We have our main story. Two writers/song writers, Tom and Julia, decide to write a play about Marilyn Monroe. When they record their first demo for it, helped by Ivy (who is a member of the ensemble in the duo’s current Broadway show), their new assistant records it, sends it to his mom and somehow, the video hits the blogosphere. I say somehow, because there is no way that my mom would be able to upload a video, watch it and then pass it on to a reviewer (which is what the Napoleonic Nazi presumably is). The song is apparently a hit and it looks like the show will go forward, despite some minor outside resistance from Julia’s family (more on that later). Broadway backer, Eileen meets with Tom and Julia and thinks that they should audition a director, Derek , who takes the “baseball” number, Ivy and a group of male dancers and blows Julia and presumably Tom away. But Tom and Derek have no chemistry, which is a nice way of saying that they can’t stand each other (I assume the back story will come out eventually). Everyone involved thinks this is a go, so we move toward the auditions. Karen arrives to the audition dressed as herself in a room full of Marilyn wannabes and sings a non-Marilyn song too. It works! She gets a call-back. We see Ivy puking in the restroom, but she gets a callback too. It’s clear that Julia, Tom, Eileen, Derek and a few others (henceforth to be known as TPTB – The Powers That Be) are torn between these two as the stars, so they call them back again. This time Karen gives them her Marilyn and Ivy is all decked out in white. We’ll see how this plays out.
And now, the side stories:
Julia: Julia, her husband and their son Leo are apparently involved in the process of adopting a baby. Julia had promised to take a year off from Broadway to focus on the adoption. Hubby (I didn’t catch his name) is worried that she’s not dressed right and not focused when the social worker comes to call, but said social worker is apparently a big fan, but it seems like all will be well. While initially against the whole Marilyn project, when Hubby sees the response online, he seemingly jumps on the bandwagon. I think this is a bizarre storyline and I have a feeling it’s going to be a bit of a drag.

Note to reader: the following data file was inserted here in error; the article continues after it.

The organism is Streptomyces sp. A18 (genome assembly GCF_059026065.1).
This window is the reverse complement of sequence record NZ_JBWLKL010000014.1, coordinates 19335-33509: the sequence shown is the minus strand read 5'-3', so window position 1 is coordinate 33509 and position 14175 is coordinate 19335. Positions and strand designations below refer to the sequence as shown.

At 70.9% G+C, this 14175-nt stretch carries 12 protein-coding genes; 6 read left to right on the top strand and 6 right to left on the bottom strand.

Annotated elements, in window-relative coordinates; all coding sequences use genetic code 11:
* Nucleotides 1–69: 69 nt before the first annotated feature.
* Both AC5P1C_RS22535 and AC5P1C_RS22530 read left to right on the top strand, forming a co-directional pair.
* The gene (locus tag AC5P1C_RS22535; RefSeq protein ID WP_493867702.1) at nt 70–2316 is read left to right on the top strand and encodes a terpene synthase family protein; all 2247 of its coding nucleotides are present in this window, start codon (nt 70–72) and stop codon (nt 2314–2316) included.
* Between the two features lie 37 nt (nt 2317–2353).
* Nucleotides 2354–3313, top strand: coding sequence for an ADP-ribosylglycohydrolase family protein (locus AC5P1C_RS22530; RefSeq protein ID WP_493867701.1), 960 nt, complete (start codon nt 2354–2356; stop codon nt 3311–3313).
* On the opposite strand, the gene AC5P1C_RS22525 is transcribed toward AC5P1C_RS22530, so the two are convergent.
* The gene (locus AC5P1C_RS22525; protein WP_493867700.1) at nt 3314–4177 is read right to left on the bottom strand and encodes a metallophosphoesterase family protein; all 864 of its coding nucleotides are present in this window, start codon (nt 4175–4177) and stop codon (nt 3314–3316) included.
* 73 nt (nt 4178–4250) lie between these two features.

Tom: There wasn’t much backstory here. All we learned about him was that he has a bit of a crush on his new assistant, hates working with Derek and thinks Ivy should play Marilyn. Sidestories can be a pain, but they also give the players dimension, so I hope they give him something to work with.
Karen: Karen is a sweet farm girl from Iowa who has ventured to the big city to follow her dreams. She spends her day eating off of her boyfriend’s spoon, sorry, waitressing, and going to auditions and hoping for call-backs. She has a very sweet British boyfriend who works in the Mayor’s office. Her parents think that she’s nuts and should move back home, but her dreams just might come true if she gets the part. In the meantime, Derek tries to do what he apparently does best and texts her to come to his apartment for a “private audience”, to which she shows up in sweats, right off of a heavy “practice” session with the boy (they were playing Some Like It Hot) and turns down Sir Director after getting him all hot and bothered with her rendition of Happy Birthday Mr. President while wearing only his button-down shirt. Derek is now mesmerized and Karen goes to her next callback.
Ivy: Clearly not as impressive as her brother who’s going to nightschool, Ivy thinks she was born for this role and apparently has the wardrobe to prove it. I didn’t think chorus girls made that much, but the fur thing looked expensive, and her apartment didn’t look like a hovel. Anyway, Ivy is just trying to make it and good ole Tom thinks she should. Let the games begin.
Eileen: In the midst of a messy divorce, it seems that all of Eileen’s assets are now in escrow, including the other plays she’s producing. She tries to cover up the extent of the mess in her meeting with Tom and Julia, but we know that she has no money and this play is moving forward rapidly. How will she come up with the dough?
There you have it folks. Since most of this episode was played out in the previews, I think I’ll have to wait for the next outing to make up my mind on this. Have you?